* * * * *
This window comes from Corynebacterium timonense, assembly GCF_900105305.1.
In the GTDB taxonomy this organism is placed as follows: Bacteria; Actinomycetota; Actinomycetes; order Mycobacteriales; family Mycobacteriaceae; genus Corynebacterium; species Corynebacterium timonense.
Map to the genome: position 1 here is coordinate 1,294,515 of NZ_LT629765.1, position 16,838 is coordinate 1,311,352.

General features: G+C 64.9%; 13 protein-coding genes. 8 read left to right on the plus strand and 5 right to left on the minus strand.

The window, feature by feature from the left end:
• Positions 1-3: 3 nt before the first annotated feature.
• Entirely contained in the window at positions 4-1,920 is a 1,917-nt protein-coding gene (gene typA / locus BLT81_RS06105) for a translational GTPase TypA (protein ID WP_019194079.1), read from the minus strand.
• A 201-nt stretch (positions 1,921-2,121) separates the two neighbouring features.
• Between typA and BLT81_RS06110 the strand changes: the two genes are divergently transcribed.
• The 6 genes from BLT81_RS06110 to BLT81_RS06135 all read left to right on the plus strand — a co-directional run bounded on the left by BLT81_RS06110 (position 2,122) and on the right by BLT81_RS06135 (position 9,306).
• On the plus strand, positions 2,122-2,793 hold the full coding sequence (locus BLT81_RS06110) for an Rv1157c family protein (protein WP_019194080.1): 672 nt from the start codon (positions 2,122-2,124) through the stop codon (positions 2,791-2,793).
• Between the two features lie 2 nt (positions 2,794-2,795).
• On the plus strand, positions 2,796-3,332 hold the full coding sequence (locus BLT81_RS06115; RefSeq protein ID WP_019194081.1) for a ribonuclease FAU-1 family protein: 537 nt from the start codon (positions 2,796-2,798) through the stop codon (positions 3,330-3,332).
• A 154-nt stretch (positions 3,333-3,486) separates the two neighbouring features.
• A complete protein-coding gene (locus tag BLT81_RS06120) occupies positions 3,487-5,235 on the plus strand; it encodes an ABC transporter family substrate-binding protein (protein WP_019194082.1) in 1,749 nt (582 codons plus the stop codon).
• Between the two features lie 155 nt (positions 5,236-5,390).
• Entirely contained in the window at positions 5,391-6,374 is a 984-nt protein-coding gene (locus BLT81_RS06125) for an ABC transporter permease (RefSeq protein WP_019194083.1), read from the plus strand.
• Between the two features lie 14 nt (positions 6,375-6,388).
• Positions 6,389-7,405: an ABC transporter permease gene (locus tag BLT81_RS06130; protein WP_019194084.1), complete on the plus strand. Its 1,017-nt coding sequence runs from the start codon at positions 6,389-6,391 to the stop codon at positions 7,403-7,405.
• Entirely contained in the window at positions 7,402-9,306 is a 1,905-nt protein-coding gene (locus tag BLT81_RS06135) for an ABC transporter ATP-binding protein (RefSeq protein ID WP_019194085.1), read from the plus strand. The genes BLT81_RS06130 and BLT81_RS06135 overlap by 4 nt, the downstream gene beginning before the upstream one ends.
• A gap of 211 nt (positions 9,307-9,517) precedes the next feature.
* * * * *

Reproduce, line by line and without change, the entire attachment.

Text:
This window comes from Corynebacterium timonense, assembly GCF_900105305.1.
In the GTDB taxonomy this organism is placed as follows: Bacteria; Actinomycetota; Actinomycetes; order Mycobacteriales; family Mycobacteriaceae; genus Corynebacterium; species Corynebacterium timonense.
Map to the genome: position 1 here is coordinate 1,294,515 of NZ_LT629765.1, position 16,838 is coordinate 1,311,352.

General features: G+C 64.9%; 13 protein-coding genes. 8 read left to right on the plus strand and 5 right to left on the minus strand.

The window, feature by feature from the left end:
• Positions 1-3: 3 nt before the first annotated feature.
• Entirely contained in the window at positions 4-1,920 is a 1,917-nt protein-coding gene (gene typA / locus BLT81_RS06105) for a translational GTPase TypA (protein ID WP_019194079.1), read from the minus strand.
• A 201-nt stretch (positions 1,921-2,121) separates the two neighbouring features.
• Between typA and BLT81_RS06110 the strand changes: the two genes are divergently transcribed.
• The 6 genes from BLT81_RS06110 to BLT81_RS06135 all read left to right on the plus strand — a co-directional run bounded on the left by BLT81_RS06110 (position 2,122) and on the right by BLT81_RS06135 (position 9,306).
• On the plus strand, positions 2,122-2,793 hold the full coding sequence (locus BLT81_RS06110) for an Rv1157c family protein (protein WP_019194080.1): 672 nt from the start codon (positions 2,122-2,124) through the stop codon (positions 2,791-2,793).
• Between the two features lie 2 nt (positions 2,794-2,795).
• On the plus strand, positions 2,796-3,332 hold the full coding sequence (locus BLT81_RS06115; RefSeq protein ID WP_019194081.1) for a ribonuclease FAU-1 family protein: 537 nt from the start codon (positions 2,796-2,798) through the stop codon (positions 3,330-3,332).
• A 154-nt stretch (positions 3,333-3,486) separates the two neighbouring features.
• A complete protein-coding gene (locus tag BLT81_RS06120) occupies positions 3,487-5,235 on the plus strand; it encodes an ABC transporter family substrate-binding protein (protein WP_019194082.1) in 1,749 nt (582 codons plus the stop codon).
• Between the two features lie 155 nt (positions 5,236-5,390).
• Entirely contained in the window at positions 5,391-6,374 is a 984-nt protein-coding gene (locus BLT81_RS06125) for an ABC transporter permease (RefSeq protein WP_019194083.1), read from the plus strand.
• Between the two features lie 14 nt (positions 6,375-6,388).
• Positions 6,389-7,405: an ABC transporter permease gene (locus tag BLT81_RS06130; protein WP_019194084.1), complete on the plus strand. Its 1,017-nt coding sequence runs from the start codon at positions 6,389-6,391 to the stop codon at positions 7,403-7,405.
• Entirely contained in the window at positions 7,402-9,306 is a 1,905-nt protein-coding gene (locus tag BLT81_RS06135) for an ABC transporter ATP-binding protein (RefSeq protein ID WP_019194085.1), read from the plus strand. The genes BLT81_RS06130 and BLT81_RS06135 overlap by 4 nt, the downstream gene beginning before the upstream one ends.
• A gap of 211 nt (positions 9,307-9,517) precedes the next feature.